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RBC staff flagged fraudster Earl Jones in 2001, suit claims

Earl Jones is rushed out of the courthouse in Montreal, July 28, 2009.

SHAUN BEST

Eight years before Earl Jones was exposed as a fraudster, the Royal Bank of Canada was aware that the disgraced financier used a personal chequing account for what was supposed to be investors' money placed in trust, a lawsuit says.

Mr. Jones, a 67-year-old Montreal man who claimed to be a financial adviser, pleaded guilty last month to bilking 158 investors of about $50-million.

A class action suit filed today against RBC says that Mr. Jones comingled his clients' money in a single account he opened in 1981 at an RBC branch in Beaconsfield, Que., in the Montreal West Island, in the name of "Earl Jones In Trust."

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It wasn't until 2001 that RBC staff first raised warning flags, the statement of claim said.

"He is using this account for business purposes as an In Trust account, however, I told him this is not a formal trust account and he could get himself in trouble because this is just a personal account in his name alone, the In Trust does not mean anything in this case," said a Nov. 7, 2001, internal RBC note filed in exhibit.

No action was taken for eight years, the statement of claim said, until a bank employee raised questions again.

This came in a Jan. 24, 2008, e-mail from a bank employee, Salvatore Micielli, to the Beaconsfield branch manager.

"Notes on the account indicate there was prior knowledge in 2001 that the client was operating business through the personal account, the client was notified and stated that he would look into it," Mr. Micielli's e-mail said.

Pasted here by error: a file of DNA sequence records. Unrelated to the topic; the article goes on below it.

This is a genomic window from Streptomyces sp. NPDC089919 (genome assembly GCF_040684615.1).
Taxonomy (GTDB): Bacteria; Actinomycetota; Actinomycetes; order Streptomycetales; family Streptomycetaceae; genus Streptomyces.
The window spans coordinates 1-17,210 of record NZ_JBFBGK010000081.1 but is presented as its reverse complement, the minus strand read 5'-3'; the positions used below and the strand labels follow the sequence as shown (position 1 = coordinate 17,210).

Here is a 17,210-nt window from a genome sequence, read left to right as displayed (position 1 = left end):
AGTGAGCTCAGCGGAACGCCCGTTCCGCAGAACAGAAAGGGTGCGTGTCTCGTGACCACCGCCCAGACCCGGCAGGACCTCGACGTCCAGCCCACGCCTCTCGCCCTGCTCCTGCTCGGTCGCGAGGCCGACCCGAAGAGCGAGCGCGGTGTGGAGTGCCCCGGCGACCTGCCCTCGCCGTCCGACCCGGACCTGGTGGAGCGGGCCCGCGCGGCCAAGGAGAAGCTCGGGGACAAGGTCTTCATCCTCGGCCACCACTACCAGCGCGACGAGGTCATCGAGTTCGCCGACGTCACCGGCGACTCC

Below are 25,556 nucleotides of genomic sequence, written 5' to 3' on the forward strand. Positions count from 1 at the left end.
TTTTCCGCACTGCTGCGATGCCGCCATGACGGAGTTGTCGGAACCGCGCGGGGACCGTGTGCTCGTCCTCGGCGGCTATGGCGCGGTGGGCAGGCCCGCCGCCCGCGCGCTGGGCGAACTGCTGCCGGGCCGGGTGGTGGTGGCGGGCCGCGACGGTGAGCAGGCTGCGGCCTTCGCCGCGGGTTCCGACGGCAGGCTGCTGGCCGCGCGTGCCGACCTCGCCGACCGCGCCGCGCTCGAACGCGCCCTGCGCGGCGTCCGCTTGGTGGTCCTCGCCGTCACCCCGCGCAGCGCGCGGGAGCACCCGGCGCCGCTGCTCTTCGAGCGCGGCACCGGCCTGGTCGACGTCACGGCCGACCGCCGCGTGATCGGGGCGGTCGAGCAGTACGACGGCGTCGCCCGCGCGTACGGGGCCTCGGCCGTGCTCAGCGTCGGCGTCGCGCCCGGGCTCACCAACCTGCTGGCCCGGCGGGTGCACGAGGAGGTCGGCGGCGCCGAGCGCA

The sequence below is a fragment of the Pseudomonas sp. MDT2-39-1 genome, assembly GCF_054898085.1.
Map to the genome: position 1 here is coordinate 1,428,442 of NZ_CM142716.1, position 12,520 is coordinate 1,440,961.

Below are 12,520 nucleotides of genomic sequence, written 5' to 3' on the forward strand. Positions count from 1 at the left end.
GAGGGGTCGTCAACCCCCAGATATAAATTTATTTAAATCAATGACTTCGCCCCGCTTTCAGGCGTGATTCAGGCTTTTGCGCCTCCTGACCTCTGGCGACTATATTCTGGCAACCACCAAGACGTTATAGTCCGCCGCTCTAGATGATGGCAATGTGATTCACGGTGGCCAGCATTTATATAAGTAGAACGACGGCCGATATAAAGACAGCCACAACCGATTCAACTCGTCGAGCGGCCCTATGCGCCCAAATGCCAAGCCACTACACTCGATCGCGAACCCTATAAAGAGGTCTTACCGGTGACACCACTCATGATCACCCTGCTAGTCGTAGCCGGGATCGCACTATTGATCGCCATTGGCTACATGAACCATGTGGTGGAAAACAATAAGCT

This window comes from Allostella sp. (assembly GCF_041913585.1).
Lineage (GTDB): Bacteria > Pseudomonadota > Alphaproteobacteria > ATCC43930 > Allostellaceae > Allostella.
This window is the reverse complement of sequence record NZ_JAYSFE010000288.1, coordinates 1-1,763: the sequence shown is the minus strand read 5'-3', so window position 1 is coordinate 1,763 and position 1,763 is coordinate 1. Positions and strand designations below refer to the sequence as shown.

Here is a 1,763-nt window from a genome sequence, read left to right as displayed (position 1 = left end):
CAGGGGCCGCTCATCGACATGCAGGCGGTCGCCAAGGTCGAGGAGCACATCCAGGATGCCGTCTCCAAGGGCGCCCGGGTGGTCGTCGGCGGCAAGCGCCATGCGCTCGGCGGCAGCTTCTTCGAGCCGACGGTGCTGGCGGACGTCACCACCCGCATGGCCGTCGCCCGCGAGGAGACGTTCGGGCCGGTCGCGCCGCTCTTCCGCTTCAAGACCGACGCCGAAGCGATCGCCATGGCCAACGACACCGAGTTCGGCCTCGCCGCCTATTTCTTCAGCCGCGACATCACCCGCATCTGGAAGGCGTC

It added: "At present time, there has been activity which is consistent with the client operating a trust business account. The information on the account however may be encoded incorrectly, since all the information on the accounts points to it being a personal account rather than a lawyer's trust account."

The 2008 concerns by bank staff lead Mr. Jones to transfer the funds to a business account, the class action lawsuit said.

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Even though the RBC account said it was "In Trust," the bank had given Mr. Jones a debit card and provided him and his family with credit cards that could withdraw from the account, the class-action suit said.

According to an agreed statement of facts read when he pled guilty last month, Mr. Jones never invested his clients' money and dipped into it to finance his family's lavish lifestyle.

A bankruptcy trustee who investigated Mr. Jones' finances said last year that the money was used for items such cars, condos and private schooling for his children.

In a sworn deposition she made in bankruptcy proceedings, Mr. Jones' wife, Maxine, said that her husband regularly cut her cheques from the "Earl Jones In Trust" account, which she used to buy his Montreal Canadiens season tickets, for mortgage payments on a Mont Tremblant getaway and to cover the couple's membership at the Boca Raton Resort and Club in Florida.

"The respondent was willfully blind to the fraudulent operation of the account by Earl Jones," the statement of claim said.

Mr. Jones' scheme collapsed last July when money ran out and regulators were alerted.

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He is to be sentenced Feb. 15, with both prosecution and defence suggesting a prison term of 11 years.

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About the Author
National reporter

Tu Thanh Ha is based in Toronto and writes frequently about judicial, political and security issues. He spent 12 years as a correspondent for the Globe and Mail in Montreal, reporting on Quebec politics, organized crime, terror suspects, space flights and native issues. More

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